Eureka Springs is a small city built on hills and valleys.  The 56 miles of stone walls were constructed between 1885 and 1910, and they are holding up well after over 100 years. The limestone used was sometimes quarried onsite.  The walls allowed the hills to hold up houses where floors went up or down the slopes as geography demanded.  Even more walls have been constructed during restoration and preservation efforts as tourism has increased.

Homes on the bluff

These folks spend a lot of money and time keeping their homes in excellent condition

The city was even featured on “Ripley’s Believe it or Not”, as they illustrated the oddities of the city and described its “230 winding, twisting streets and rock walls . . . miles and miles of them”.

Stonewalls, Eureka Springs

Twisty streets!

On another day we found that our stroll around the city was a good workout, as we clocked 7 miles going up and down the winding, hilly, twisty narrow streets.  All streets wind around town, and none of them intersect at a 90 degree angle.  This means there are no square blocks in the city, and to top it all there are no traffic lights!  The city was called “Stairstep Town” in 1954, due to its numerous stairways of wood and stone connecting the street levels.  We found several stairways to use as shortcuts to go from one street to another instead of walking up to the next bend.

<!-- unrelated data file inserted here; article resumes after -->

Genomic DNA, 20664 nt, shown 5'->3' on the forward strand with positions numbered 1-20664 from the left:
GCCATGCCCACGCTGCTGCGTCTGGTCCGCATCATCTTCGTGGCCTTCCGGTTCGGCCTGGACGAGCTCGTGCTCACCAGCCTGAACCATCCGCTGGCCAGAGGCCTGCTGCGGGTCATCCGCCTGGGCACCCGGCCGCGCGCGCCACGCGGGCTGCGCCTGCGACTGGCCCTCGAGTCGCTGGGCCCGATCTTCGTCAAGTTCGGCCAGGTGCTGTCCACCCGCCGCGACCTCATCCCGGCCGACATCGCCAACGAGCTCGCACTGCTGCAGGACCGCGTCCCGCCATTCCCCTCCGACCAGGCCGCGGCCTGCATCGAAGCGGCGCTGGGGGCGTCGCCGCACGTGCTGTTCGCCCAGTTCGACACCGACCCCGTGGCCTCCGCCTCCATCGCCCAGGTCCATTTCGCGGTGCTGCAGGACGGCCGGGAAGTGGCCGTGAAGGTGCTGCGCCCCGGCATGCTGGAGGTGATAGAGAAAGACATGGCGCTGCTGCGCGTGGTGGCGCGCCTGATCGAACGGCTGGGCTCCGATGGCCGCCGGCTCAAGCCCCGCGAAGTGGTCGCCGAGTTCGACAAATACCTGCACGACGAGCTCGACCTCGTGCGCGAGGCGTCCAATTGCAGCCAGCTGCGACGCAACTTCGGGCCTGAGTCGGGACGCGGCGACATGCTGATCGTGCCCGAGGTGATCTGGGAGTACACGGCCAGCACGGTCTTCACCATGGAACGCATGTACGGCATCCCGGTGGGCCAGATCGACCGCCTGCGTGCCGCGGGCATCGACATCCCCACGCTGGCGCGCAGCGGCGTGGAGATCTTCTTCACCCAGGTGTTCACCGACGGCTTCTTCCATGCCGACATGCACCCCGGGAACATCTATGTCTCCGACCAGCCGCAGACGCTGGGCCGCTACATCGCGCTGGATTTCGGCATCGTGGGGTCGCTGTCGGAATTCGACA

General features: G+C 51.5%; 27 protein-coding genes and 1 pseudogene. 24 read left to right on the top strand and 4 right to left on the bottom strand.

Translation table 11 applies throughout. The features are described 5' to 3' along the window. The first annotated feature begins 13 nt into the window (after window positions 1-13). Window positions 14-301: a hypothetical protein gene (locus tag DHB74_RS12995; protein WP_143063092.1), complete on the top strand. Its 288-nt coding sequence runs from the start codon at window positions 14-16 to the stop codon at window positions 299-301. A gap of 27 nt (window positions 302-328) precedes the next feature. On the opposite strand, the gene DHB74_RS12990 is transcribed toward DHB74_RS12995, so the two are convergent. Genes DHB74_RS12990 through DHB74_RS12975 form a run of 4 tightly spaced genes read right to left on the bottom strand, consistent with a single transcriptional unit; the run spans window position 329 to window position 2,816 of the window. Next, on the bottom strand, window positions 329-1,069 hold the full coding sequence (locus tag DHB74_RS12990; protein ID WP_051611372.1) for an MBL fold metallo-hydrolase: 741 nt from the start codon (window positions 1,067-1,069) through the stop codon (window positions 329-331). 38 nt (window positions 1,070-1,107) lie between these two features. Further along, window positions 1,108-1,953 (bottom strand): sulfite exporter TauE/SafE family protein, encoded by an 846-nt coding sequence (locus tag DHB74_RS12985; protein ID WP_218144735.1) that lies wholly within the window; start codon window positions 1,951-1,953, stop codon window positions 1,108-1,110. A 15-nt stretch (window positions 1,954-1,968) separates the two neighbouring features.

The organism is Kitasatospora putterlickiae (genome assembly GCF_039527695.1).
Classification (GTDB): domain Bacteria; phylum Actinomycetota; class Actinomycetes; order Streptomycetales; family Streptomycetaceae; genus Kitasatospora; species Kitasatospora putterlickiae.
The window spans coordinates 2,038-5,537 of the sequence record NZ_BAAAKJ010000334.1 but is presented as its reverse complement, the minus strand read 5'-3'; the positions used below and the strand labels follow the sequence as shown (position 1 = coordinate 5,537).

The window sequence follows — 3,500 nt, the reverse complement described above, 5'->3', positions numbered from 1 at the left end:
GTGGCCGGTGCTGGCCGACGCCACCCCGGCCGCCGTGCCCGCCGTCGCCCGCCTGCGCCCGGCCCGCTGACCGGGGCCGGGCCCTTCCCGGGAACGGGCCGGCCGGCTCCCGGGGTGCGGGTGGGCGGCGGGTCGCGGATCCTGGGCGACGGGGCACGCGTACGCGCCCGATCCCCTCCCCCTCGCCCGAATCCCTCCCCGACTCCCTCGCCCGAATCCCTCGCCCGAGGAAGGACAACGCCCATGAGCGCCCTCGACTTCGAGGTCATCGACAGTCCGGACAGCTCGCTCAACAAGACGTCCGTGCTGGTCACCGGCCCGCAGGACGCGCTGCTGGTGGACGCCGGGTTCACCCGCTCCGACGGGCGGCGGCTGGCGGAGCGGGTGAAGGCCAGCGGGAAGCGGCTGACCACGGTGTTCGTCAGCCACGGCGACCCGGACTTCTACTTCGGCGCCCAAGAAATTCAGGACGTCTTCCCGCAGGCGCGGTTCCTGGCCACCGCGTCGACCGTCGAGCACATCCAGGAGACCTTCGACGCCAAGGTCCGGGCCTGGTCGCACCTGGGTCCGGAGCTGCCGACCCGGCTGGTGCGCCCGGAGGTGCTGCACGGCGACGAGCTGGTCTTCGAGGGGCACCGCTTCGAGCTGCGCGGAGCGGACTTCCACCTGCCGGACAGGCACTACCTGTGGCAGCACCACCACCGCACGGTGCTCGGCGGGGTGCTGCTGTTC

Harding Stree, Eureka Springs

Another beautifully landscaped street corner near a spring

 

The Little Switzerland of America

The other moniker that Eureka Springs has enjoyed is “The Little Switzerland of America.” While wandering around the streets we noted that they are filled with Victorian-style cottages and manors painstakingly restored and renovated to preserve their elegant past. Some are now converted to B&B’s, but many are still privately owned.  And some have more more than one mailing address due to the geography that dictates a main entrance on more than one street.

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The restoration efforts were obvious, and we learned that most of the work is done by the individual owners, making their homes a labor of love.  Each turn in the road led us to colorful and distinctively lovely “cottages”, as they like to call them here.

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Historic Downtown shopping district